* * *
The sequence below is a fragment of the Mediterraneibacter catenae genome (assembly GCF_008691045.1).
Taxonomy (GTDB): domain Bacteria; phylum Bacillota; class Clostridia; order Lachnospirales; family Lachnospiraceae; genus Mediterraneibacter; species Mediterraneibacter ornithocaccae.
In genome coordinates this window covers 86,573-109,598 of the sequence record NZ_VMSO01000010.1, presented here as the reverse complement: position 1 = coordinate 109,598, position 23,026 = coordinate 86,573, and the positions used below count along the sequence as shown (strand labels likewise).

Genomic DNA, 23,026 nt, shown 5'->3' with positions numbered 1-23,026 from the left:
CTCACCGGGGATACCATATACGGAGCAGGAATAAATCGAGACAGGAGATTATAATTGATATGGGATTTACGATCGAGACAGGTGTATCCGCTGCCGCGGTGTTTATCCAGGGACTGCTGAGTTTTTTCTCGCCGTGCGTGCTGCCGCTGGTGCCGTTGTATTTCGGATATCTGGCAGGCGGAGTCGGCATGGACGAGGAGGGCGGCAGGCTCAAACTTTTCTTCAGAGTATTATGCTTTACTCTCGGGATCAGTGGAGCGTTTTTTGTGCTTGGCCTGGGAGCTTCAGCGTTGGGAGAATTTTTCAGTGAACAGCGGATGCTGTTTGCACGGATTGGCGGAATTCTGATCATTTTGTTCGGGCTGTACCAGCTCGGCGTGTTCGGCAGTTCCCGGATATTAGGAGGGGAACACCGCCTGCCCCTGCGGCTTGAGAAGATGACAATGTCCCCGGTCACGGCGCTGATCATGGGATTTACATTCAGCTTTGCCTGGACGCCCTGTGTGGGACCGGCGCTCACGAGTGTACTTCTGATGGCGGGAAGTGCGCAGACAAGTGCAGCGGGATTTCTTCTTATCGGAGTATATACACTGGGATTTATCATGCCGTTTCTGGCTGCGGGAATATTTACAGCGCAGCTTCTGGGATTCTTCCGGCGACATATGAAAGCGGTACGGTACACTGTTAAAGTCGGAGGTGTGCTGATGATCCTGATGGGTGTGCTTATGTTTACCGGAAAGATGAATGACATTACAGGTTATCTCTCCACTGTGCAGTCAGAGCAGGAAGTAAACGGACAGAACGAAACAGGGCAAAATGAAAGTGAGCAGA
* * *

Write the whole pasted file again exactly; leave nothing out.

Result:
The sequence below is a fragment of the Mediterraneibacter catenae genome (assembly GCF_008691045.1).
Taxonomy (GTDB): domain Bacteria; phylum Bacillota; class Clostridia; order Lachnospirales; family Lachnospiraceae; genus Mediterraneibacter; species Mediterraneibacter ornithocaccae.
In genome coordinates this window covers 86,573-109,598 of the sequence record NZ_VMSO01000010.1, presented here as the reverse complement: position 1 = coordinate 109,598, position 23,026 = coordinate 86,573, and the positions used below count along the sequence as shown (strand labels likewise).

Genomic DNA, 23,026 nt, shown 5'->3' with positions numbered 1-23,026 from the left:
CTCACCGGGGATACCATATACGGAGCAGGAATAAATCGAGACAGGAGATTATAATTGATATGGGATTTACGATCGAGACAGGTGTATCCGCTGCCGCGGTGTTTATCCAGGGACTGCTGAGTTTTTTCTCGCCGTGCGTGCTGCCGCTGGTGCCGTTGTATTTCGGATATCTGGCAGGCGGAGTCGGCATGGACGAGGAGGGCGGCAGGCTCAAACTTTTCTTCAGAGTATTATGCTTTACTCTCGGGATCAGTGGAGCGTTTTTTGTGCTTGGCCTGGGAGCTTCAGCGTTGGGAGAATTTTTCAGTGAACAGCGGATGCTGTTTGCACGGATTGGCGGAATTCTGATCATTTTGTTCGGGCTGTACCAGCTCGGCGTGTTCGGCAGTTCCCGGATATTAGGAGGGGAACACCGCCTGCCCCTGCGGCTTGAGAAGATGACAATGTCCCCGGTCACGGCGCTGATCATGGGATTTACATTCAGCTTTGCCTGGACGCCCTGTGTGGGACCGGCGCTCACGAGTGTACTTCTGATGGCGGGAAGTGCGCAGACAAGTGCAGCGGGATTTCTTCTTATCGGAGTATATACACTGGGATTTATCATGCCGTTTCTGGCTGCGGGAATATTTACAGCGCAGCTTCTGGGATTCTTCCGGCGACATATGAAAGCGGTACGGTACACTGTTAAAGTCGGAGGTGTGCTGATGATCCTGATGGGTGTGCTTATGTTTACCGGAAAGATGAATGACATTACAGGTTATCTCTCCACTGTGCAGTCAGAGCAGGAAGTAAACGGACAGAACGAAACAGGGCAAAATGAAAGTGAGCAGA